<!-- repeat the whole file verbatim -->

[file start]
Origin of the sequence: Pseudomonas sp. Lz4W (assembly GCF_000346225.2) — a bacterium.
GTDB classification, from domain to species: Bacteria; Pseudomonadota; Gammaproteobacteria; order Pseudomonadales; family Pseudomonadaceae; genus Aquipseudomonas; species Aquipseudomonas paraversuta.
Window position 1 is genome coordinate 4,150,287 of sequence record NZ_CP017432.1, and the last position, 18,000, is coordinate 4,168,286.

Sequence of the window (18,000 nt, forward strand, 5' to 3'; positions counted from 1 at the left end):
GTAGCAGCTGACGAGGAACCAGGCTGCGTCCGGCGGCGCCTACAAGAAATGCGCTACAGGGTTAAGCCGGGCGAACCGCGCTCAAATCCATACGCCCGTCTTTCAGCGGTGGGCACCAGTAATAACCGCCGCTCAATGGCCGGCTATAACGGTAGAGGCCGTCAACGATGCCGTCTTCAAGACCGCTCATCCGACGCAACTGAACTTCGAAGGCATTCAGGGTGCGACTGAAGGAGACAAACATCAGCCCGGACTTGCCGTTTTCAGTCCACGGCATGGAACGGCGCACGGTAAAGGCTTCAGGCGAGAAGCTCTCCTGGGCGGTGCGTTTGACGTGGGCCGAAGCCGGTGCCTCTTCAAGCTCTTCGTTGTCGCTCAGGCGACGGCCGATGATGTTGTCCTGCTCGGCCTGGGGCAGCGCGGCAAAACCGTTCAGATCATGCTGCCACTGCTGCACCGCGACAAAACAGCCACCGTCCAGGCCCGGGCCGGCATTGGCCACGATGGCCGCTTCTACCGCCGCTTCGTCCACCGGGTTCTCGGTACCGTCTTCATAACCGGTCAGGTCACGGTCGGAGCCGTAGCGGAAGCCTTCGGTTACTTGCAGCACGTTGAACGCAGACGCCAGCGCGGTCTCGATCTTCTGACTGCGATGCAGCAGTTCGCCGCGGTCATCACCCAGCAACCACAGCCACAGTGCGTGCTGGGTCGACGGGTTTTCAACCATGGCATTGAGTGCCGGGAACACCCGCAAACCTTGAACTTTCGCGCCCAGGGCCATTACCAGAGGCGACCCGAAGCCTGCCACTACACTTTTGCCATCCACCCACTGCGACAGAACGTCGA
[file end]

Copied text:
Origin of the sequence: Pseudomonas sp. Lz4W (assembly GCF_000346225.2) — a bacterium.
GTDB classification, from domain to species: Bacteria; Pseudomonadota; Gammaproteobacteria; order Pseudomonadales; family Pseudomonadaceae; genus Aquipseudomonas; species Aquipseudomonas paraversuta.
Window position 1 is genome coordinate 4,150,287 of sequence record NZ_CP017432.1, and the last position, 18,000, is coordinate 4,168,286.

Sequence of the window (18,000 nt, forward strand, 5' to 3'; positions counted from 1 at the left end):
GTAGCAGCTGACGAGGAACCAGGCTGCGTCCGGCGGCGCCTACAAGAAATGCGCTACAGGGTTAAGCCGGGCGAACCGCGCTCAAATCCATACGCCCGTCTTTCAGCGGTGGGCACCAGTAATAACCGCCGCTCAATGGCCGGCTATAACGGTAGAGGCCGTCAACGATGCCGTCTTCAAGACCGCTCATCCGACGCAACTGAACTTCGAAGGCATTCAGGGTGCGACTGAAGGAGACAAACATCAGCCCGGACTTGCCGTTTTCAGTCCACGGCATGGAACGGCGCACGGTAAAGGCTTCAGGCGAGAAGCTCTCCTGGGCGGTGCGTTTGACGTGGGCCGAAGCCGGTGCCTCTTCAAGCTCTTCGTTGTCGCTCAGGCGACGGCCGATGATGTTGTCCTGCTCGGCCTGGGGCAGCGCGGCAAAACCGTTCAGATCATGCTGCCACTGCTGCACCGCGACAAAACAGCCACCGTCCAGGCCCGGGCCGGCATTGGCCACGATGGCCGCTTCTACCGCCGCTTCGTCCACCGGGTTCTCGGTACCGTCTTCATAACCGGTCAGGTCACGGTCGGAGCCGTAGCGGAAGCCTTCGGTTACTTGCAGCACGTTGAACGCAGACGCCAGCGCGGTCTCGATCTTCTGACTGCGATGCAGCAGTTCGCCGCGGTCATCACCCAGCAACCACAGCCACAGTGCGTGCTGGGTCGACGGGTTTTCAACCATGGCATTGAGTGCCGGGAACACCCGCAAACCTTGAACTTTCGCGCCCAGGGCCATTACCAGAGGCGACCCGAAGCCTGCCACTACACTTTTGCCATCCACCCACTGCGACAGAACGTCGA